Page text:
Thursday February 16 2017

Kadaga to stop arbitrary school fees charges



Rebecca Kadaga

Rebecca Kadaga 

By IBRAHIM A. MANZIL

PARLIAMENT. The Speaker of Parliament, Ms Rebecca Kadaga, has pledged to stop the haphazard increase and high charges of tuition and non-tuition fees by Government-aided schools, which she says is frustrating children’s talents.

Ms Kadaga said the hiking of fees piles burden on her, with children swarming her office for financial assistance in paying of their school dues.

The rest of the pupils that don’t have the means, she said, end up wasting away or being sacked into criminality.

“It beats my understanding what these funds are for; many children are being wasted. We shall convey this petition to the relevant committee and action shall be taken,” she said.

“All the schools pay for building funds but you never see any buildings,” she added.

Ms Kadaga had received a petition from Initiative for Social and Economic Rights, a civil society organization, which said the arbitrary increases in tuition and non-tuition fees, is unconstitutional and divisive.

“Education is a social good, therefore government has a responsibility to ensure access for all regardless of status and social background,” reads part of the 13-reason petition.

It also accuses government-aided schools of “contravening Article 30 of the Constitution, which guarantees the right to education.

The petitioners said it is unfair for government-aided schools to charge exorbitant fees yet they receive funding from taxpayers.

“What is the justification for these government-aided schools increasing fees yet they receive funding from the taxpayers? Parliament needs to investigate these schools,” said Ms Angella Nambowe Kasule, the programme director of Initiative for Social and Economic Rights.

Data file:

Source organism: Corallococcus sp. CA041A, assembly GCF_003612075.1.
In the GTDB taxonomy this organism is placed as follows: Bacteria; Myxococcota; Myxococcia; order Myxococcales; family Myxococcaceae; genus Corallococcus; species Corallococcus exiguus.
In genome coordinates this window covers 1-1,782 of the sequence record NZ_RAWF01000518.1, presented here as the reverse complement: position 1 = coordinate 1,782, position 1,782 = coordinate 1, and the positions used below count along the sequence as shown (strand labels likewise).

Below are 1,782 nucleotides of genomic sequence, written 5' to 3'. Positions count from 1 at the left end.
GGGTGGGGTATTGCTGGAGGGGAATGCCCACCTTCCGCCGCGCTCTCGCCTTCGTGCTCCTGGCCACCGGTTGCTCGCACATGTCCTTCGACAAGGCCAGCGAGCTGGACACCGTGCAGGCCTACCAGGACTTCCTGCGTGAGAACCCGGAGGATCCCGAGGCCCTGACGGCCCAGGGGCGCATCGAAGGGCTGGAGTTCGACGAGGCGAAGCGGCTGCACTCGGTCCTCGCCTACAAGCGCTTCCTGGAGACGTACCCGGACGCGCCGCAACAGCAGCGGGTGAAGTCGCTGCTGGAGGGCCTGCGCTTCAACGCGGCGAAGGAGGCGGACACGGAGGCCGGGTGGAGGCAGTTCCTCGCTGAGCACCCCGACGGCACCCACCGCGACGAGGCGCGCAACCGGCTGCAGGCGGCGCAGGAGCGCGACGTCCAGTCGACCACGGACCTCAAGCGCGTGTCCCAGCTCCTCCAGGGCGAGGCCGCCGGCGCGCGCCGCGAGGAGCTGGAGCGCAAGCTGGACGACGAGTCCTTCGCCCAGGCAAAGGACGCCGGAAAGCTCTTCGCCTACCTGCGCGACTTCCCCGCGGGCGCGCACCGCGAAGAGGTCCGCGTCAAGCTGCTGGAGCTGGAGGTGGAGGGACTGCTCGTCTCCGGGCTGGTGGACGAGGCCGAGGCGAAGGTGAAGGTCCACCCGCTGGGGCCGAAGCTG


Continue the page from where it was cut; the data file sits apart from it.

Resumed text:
Speaking to Daily Monitor yesterday, the Education ministry permanent secretary, Mr Alex Kakooza, distanced himself from the increases, terming them illegal since the ministry is unaware.

“We have not approved any increase in fees for government-aided secondary schools, therefore, any school doing so is illegal,” he said.

On whether the alleged increases will attract sanctions from the ministry, Mr Kakooza said they are “consulting and will take appropriate action.”

Every academic year, parents part with hefty payout to secondary schools, with requirements ranging from reams of paper to brooms, cement, barbed wire and building fees.

According to the Ministry of Education guidelines, schools can only increase fees upon prior notification and permission from the ministry.

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